What to Consider When Buying a Home in Maryland if Relocating for Work or Military Service

What to Consider When Buying a Home in Maryland if Relocating for Work or Military ServiceWhat to Consider When Buying a Home in Maryland if Relocating for Work or Military Service

Maryland is notorious for its beaches, football, and, of course, it's crab cakes. But there are several other reasons why Maryland has developed a cult following, making it a popular relocation destination for new homebuyers.

In particular, Maryland is an outdoorsman's paradise, featuring over fifty rivers, creeks, and waterways as well as numerous local and state parks . It is also home to the Appalachian foothills, great for hiking and camping.

If your family is looking to plant roots, Maryland’s long history dating back to one of the original 13 colonies provides an infusion of both traditional and modern values, surpassed only by local pride, admiration, and support for local heroes and service members of the armed forces1.

In fact, Maryland is home to several military bases and installations including - Fort Meade, Annapolis, Fort Derrick, NAVAIR (Naval Air Station Patuxent River or NAS Pax River), Andrew’s Airforce Base, and the Aberdeen Proving Grounds.

If you need more convincing, there are other advantageous reasons to move to Maryland including a robust job market and a housing market that is on fire. Ultimately, Maryland is the perfect place to build a career or start a family.

If you are thinking about relocating to Maryland for work or due to military service, here are some things to consider when buying a home in the “Free State.” 

Don’t Overpay, Set a Budget

Now has never been a better time to purchase a new home. However, you still want to make sure you are getting the most home for your budget.

Maryland, among other states, is experiencing a housing boom as a result of low inventory and near record low mortgage interest rates, which in turn is heightening consumer demand.

However, low inventory coupled with high demand can also mean higher price points. It should come as no surprise that property values are increasing and competition remains high.

Statewide the residential housing market saw an 8.1% increase in sales for June 2020 compared to the same period last year, with the average median sales price increasing by 7.3% to $339,9002.

The Baltimore-area in particular saw home sales hit a record high over the same period, up 16% for the region with a median sales price of $320,000 comparatively3.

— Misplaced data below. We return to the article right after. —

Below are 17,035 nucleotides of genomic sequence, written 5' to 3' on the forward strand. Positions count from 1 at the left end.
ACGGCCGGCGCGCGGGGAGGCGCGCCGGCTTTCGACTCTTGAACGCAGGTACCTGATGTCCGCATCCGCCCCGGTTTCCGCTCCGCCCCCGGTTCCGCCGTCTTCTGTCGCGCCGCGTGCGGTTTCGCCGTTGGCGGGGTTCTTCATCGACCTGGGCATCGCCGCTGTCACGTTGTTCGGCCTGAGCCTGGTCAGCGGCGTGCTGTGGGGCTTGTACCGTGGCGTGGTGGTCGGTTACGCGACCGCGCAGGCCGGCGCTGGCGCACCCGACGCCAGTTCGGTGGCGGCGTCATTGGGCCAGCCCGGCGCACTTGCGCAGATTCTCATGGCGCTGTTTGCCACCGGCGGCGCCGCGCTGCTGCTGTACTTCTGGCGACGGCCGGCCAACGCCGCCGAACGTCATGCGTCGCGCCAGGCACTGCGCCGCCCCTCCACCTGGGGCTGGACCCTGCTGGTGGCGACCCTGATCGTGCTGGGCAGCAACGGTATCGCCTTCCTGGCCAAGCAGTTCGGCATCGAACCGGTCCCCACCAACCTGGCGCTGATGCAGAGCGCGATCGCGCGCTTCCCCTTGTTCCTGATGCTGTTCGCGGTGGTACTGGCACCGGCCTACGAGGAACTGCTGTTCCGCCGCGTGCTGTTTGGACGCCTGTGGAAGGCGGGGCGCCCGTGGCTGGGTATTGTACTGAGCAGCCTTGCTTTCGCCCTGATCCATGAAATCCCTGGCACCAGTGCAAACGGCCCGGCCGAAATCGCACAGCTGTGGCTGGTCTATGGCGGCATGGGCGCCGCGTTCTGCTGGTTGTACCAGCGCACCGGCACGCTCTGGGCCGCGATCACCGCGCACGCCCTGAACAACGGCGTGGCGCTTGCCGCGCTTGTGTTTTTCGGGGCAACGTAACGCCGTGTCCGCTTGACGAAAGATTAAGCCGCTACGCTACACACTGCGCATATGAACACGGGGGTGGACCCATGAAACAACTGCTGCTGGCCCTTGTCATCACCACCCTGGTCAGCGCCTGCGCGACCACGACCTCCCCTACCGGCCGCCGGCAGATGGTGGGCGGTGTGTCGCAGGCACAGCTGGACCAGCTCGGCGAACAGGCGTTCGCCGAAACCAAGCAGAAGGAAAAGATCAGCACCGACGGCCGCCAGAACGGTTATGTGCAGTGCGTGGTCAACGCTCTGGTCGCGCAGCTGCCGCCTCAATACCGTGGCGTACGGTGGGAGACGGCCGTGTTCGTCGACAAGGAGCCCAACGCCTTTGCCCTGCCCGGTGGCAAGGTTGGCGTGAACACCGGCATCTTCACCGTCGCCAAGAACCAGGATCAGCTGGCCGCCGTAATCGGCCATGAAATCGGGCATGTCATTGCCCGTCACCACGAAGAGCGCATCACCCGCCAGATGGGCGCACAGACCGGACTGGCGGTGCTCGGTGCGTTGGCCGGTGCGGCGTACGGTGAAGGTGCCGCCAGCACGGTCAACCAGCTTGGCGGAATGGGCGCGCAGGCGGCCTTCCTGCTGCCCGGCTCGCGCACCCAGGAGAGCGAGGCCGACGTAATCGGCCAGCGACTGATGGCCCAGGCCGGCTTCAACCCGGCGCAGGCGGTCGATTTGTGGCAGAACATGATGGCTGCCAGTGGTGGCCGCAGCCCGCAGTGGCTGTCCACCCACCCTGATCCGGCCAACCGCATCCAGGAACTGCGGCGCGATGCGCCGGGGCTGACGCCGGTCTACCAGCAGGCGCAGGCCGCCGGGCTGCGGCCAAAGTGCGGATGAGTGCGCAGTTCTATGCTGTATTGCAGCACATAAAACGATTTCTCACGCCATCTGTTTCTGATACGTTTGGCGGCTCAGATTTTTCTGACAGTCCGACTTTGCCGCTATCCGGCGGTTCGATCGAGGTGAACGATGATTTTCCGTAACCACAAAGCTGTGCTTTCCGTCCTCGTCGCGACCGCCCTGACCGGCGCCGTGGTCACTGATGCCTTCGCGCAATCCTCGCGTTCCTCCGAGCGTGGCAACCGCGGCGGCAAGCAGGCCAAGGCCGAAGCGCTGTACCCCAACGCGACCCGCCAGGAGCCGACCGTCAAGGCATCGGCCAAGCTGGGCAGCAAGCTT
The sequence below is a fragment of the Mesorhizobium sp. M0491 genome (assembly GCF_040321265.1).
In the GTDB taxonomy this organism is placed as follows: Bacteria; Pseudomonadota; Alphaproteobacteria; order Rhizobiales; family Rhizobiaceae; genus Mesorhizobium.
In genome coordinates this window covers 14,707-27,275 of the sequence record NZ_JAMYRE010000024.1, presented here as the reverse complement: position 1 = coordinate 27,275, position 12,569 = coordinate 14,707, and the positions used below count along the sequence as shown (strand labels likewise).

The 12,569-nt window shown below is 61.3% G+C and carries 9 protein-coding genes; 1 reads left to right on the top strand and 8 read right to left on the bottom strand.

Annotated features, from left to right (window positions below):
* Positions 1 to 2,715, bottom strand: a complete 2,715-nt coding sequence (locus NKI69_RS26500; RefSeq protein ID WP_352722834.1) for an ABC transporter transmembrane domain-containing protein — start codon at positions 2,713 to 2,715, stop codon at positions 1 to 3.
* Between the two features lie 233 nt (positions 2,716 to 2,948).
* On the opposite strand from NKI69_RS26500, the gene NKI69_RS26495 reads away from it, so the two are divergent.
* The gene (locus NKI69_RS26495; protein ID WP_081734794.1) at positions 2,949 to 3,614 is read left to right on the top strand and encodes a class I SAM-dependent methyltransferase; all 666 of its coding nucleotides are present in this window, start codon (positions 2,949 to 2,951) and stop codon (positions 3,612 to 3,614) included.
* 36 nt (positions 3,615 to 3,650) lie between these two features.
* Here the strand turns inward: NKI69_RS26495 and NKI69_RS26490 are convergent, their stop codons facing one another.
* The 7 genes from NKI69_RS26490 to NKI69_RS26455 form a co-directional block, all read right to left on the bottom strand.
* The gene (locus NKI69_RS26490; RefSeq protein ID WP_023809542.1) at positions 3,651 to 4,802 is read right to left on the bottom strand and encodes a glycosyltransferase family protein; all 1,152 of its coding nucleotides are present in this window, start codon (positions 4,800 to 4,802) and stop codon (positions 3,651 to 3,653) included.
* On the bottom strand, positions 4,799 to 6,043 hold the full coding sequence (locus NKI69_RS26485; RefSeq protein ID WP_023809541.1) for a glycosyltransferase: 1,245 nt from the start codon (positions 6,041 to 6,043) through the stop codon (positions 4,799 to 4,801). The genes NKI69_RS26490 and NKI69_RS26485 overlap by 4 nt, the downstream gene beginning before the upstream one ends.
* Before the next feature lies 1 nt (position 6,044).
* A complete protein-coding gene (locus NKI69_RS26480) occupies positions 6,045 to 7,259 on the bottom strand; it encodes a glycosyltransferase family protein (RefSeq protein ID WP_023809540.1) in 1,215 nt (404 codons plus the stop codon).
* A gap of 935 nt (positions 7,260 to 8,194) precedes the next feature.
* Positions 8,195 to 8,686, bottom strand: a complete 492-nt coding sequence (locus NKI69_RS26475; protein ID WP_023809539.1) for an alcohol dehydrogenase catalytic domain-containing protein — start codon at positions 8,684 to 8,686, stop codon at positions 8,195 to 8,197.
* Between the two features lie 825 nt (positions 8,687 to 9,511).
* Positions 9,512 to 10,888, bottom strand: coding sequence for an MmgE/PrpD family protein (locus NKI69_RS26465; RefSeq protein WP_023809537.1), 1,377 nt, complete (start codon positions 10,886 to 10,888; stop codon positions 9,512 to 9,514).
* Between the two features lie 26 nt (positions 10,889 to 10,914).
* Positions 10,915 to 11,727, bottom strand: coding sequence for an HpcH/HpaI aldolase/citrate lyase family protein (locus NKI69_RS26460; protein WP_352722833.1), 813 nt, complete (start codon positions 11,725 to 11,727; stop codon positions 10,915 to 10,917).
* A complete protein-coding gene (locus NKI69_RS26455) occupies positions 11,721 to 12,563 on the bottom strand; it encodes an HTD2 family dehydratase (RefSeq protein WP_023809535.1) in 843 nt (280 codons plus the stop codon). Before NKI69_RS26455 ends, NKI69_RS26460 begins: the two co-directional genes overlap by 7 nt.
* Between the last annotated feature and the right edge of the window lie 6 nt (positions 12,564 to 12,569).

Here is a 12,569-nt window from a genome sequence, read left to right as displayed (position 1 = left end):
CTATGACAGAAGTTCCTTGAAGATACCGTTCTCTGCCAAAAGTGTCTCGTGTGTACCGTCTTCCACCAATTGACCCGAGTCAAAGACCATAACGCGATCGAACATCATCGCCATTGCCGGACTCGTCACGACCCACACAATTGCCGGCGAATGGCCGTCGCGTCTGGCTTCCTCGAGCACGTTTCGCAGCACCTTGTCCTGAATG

Since the northeast generally has a higher cost of living than the national average, it makes sense to create a budget for how much home you can afford and stick to it4.

Find That Sweet Spot

Let’s face it, if you are moving you want to find a place to call home that is close enough to work where you commute will not feel like a grind. Similarly, if you are moving for military service, buying in an area close to the base makes the most sense.

The great thing about Maryland is that it offers a lot of great communities that are all within 30-45 minutes of both major urban cities and military stations.

Ellicott City, Catonsville, Clarksville, and Columbia, to name a few, are some of the more popular areas attracting younger military and non-military families alike who are looking to plant roots and settle down in the area.

Some of the advantages of these communities are that they have great schools, are near local attractions (both natural and commercial), and are in reasonable proximity to Annapolis, Baltimore, or even Washington-D.C.

More Money, Less Problems

COVID-19 has created uncertainty throughout the nation about the stability of the economy as a whole. Unemployment seems to be a growing concern amongst homeowners.

Compared to other states Maryland has remained relatively resilient against growing economic pressures. In fact, the median household income in Maryland was higher than the national average across the entire United States5.

If you are relocating to Maryland and looking for work, there are numerous opportunities in management, education, and healthcare5.

More Tips for Those Relocating:

10 Things to Ask Your Agent When Touring a Kitchen

5 Things to Know Before Your First Military Move

How to Find a Great Home for You and Your Pets


1 History.com Editors. (2009, November 09). Maryland. Retrieved September 3, 2020, from https://www.history.com/topics/us-states/maryland

2 June 2020 Data at a Glance. (n.d.). Retrieved September 3, 2020, from http://www.mdrealtor.org/Publications/Publications/Monthly-Housing-Statistics

3 Mirabella, L. (2020, August 11). Baltimore-area home sales hit record high in July as inventory slides to 10-year low. Retrieved September 3, 2020, from https://www.baltimoresun.com/business/real-estate/bs-bz-balrtimore-home-sales-july-20200811-2na6cx2rknennggjoexa6iuzr4-story.html

4 Cost of Living Data Series. (n.d.). Retrieved September 3, 2020, from https://meric.mo.gov/data/cost-living-data-series

5 Maryland. (n.d.). Retrieved September 3, 2020, from https://datausa.io/profile/geo/maryland#economy

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